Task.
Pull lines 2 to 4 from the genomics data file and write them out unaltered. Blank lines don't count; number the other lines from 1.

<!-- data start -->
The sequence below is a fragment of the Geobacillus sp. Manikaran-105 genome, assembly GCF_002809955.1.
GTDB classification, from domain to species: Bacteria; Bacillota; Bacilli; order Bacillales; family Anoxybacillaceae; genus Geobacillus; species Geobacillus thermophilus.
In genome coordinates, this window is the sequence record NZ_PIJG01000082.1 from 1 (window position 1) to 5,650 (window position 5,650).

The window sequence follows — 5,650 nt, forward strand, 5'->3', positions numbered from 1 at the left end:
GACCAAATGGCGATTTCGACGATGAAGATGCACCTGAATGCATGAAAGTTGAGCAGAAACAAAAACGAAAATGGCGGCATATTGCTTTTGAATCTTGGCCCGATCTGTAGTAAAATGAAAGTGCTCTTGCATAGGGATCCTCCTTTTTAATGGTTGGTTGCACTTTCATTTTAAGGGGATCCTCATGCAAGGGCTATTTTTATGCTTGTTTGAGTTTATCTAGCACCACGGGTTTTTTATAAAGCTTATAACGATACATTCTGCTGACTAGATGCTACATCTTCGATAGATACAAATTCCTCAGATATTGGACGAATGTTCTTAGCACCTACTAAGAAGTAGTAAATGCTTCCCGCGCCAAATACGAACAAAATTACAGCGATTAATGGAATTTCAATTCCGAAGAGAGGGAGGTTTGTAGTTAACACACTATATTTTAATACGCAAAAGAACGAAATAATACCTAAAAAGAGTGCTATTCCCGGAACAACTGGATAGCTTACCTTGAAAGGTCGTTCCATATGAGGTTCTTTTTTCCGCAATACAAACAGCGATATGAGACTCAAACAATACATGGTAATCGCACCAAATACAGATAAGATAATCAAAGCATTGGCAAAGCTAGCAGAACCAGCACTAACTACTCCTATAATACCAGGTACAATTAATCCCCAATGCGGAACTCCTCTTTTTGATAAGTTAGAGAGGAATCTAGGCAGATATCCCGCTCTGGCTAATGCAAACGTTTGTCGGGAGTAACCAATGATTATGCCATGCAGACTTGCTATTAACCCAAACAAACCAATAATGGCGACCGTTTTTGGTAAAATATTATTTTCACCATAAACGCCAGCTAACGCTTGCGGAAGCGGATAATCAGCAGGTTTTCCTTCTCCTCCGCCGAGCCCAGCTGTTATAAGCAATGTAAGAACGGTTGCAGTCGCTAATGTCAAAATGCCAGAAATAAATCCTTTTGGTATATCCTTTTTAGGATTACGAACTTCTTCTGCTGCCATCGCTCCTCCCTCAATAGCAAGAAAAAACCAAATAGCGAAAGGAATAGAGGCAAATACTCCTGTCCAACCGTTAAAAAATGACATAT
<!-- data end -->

GTDB classification, from domain to species: Bacteria; Bacillota; Bacilli; order Bacillales; family Anoxybacillaceae; genus Geobacillus; species Geobacillus thermophilus.
In genome coordinates, this window is the sequence record NZ_PIJG01000082.1 from 1 (window position 1) to 5,650 (window position 5,650).

The window sequence follows — 5,650 nt, forward strand, 5'->3', positions numbered from 1 at the left end: